One thing that has been on my mind recently is what I will refer to as the "us vs. them" mentality. Meaning the arbitrary lines drawn between people of different countries, cultures and -- on a much smaller scale -- sports teams.
Because I'm not the sharpest knife in the drawer and am barely qualified for the job I currently have, I'm going to focus on the latter.
Growing up playing sports in the Estherville Lincoln Central school system, there were two things I knew for sure:
First, I have the goofiest mascot in the history of sport. And second, I HATE Emmetsburg.
I didn't know why, or even what it really meant to "hate" anything, but I knew that we were the good guys, they were the bad guys, and good needed to prevail.
I distinctly remember before our first-ever football game against the E'Hawks, everyone was freaking out over the game. There was this ridiculous hype that simply wasn't there any other week of practice.
I even brought it up at a family gathering early in the week.
I remember talking about how all of my teammates were losing their minds and saying how tough Emmetsburg was and things of that sort, when one of the adults at the party went off on how much he hated Emmetsburg and how we HAD to win the game and represent our town.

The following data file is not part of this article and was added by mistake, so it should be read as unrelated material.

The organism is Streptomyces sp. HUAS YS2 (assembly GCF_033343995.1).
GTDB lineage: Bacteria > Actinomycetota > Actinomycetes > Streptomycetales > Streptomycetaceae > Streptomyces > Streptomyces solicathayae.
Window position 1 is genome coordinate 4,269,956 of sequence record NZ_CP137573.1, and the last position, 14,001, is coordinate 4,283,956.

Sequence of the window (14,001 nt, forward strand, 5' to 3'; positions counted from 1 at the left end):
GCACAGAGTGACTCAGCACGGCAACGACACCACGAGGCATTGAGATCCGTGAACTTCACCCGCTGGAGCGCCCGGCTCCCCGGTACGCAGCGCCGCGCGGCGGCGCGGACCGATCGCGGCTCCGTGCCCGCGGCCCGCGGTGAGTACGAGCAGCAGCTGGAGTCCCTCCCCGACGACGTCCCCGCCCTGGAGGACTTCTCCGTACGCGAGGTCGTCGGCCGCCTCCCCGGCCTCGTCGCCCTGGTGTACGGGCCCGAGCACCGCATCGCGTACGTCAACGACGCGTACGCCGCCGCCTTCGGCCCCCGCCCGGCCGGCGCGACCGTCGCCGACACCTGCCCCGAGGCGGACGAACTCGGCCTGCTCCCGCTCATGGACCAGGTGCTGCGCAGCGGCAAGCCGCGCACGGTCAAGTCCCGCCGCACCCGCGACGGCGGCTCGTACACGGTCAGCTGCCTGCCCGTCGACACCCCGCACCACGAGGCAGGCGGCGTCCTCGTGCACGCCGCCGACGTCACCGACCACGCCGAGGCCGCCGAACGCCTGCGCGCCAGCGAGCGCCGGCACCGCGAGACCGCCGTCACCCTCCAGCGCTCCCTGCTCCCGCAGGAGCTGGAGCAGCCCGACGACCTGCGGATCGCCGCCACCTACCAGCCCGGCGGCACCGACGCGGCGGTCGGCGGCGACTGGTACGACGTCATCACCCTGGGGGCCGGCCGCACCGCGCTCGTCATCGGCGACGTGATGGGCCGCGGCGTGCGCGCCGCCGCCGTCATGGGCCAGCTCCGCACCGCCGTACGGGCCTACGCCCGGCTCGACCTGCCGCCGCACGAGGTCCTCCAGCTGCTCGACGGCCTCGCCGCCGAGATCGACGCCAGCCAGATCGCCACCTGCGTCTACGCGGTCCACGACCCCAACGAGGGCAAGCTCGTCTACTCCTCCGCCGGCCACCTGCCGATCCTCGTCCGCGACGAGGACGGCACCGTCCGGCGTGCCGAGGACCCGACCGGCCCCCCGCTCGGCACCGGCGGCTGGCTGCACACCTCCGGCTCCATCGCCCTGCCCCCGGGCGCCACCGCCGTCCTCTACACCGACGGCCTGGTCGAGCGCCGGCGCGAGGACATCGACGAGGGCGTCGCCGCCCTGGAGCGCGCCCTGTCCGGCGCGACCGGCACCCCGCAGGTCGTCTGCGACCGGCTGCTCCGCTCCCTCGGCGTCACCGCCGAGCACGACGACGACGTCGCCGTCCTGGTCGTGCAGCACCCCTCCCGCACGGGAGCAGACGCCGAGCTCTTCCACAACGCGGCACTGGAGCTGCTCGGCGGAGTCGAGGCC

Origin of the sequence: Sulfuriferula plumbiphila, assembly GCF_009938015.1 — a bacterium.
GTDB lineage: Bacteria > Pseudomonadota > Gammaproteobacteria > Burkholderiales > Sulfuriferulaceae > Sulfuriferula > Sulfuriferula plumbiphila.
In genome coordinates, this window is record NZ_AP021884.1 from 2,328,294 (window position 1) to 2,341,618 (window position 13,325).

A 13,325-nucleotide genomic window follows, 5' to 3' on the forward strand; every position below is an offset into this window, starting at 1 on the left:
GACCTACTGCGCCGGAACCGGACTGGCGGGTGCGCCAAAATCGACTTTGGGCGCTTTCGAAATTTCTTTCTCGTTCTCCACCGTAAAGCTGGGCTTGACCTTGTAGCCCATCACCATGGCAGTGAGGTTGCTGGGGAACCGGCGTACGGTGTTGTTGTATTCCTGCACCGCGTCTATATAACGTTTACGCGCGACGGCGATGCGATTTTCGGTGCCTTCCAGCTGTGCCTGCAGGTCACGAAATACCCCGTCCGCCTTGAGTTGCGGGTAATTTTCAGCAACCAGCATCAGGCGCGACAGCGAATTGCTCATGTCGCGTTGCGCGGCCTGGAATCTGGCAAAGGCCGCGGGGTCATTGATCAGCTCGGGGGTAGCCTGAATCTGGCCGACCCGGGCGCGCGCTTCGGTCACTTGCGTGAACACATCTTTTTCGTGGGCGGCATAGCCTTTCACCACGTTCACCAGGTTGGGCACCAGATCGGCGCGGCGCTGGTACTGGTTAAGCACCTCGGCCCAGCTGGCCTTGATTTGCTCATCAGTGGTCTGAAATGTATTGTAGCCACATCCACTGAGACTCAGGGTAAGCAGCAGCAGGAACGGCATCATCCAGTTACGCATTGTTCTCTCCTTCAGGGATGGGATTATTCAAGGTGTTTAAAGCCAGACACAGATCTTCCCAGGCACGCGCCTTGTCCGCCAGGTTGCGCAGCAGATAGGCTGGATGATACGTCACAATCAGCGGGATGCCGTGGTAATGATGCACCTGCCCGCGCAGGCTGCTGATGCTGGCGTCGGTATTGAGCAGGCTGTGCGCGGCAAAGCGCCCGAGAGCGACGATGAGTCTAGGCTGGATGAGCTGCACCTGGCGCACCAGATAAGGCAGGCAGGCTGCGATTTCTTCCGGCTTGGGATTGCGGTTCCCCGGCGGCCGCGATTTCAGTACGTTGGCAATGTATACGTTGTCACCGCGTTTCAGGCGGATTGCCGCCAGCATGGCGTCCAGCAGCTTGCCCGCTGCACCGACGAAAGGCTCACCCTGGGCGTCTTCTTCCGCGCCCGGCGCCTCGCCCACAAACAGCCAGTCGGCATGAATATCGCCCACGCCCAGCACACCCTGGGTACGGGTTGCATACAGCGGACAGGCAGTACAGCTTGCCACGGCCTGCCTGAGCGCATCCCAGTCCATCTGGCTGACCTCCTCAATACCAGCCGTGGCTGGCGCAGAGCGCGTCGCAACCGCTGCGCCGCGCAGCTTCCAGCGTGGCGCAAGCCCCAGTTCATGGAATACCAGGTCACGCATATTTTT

I was in seventh grade.
Obviously, we got smashed. I felt like crap for disappointing everyone, and I began to buy into the rivalry.
As I went through middle school and high school, my hatred for opposing teams only continued to grow.
By the time I was a senior, I hated -- legitimately -- every team and every athlete in the Lakes Conference. It got to the point that losing felt like my soul was being ripped from my body and the rare win provided no more than a slight sense of relief.
Fast forward a little more than a decade and I can't believe how absolutely silly it all was.
The teams and people that I hated were no different than my team or myself. They were just goofy teenagers trying to work up the nerve to talk to that cute girl in biology and having fun with their buddies on a Friday night.
More than that, we both needed each other to play the games that we were supposed to enjoy.
The fact that I hated them, now, seems so ridiculous.
Why, as human beings, do we feel the need to choose sides in something so arbitrary as a sporting event? Why can't I go to a Vikings game wearing Bears gear and -- at the very least -- not have people hurl insults at me? My fiancee once went to a Chiefs game in Cleveland and had a Browns fan slap her in the face -- AND SHE'S A BEARS FAN! He didn't know her. She didn't insult him. She was waiting in line for the ladies restroom. He was drunk and apparently didn't like her face, so he slapped her. How crazy are you?
Watch the games. Enjoy the games. Root for your team.
Just realize -- whether a Bear or a Viking, a Hawkeye or a Cyclone, an E'Hawk or a Midget -- we're all the same.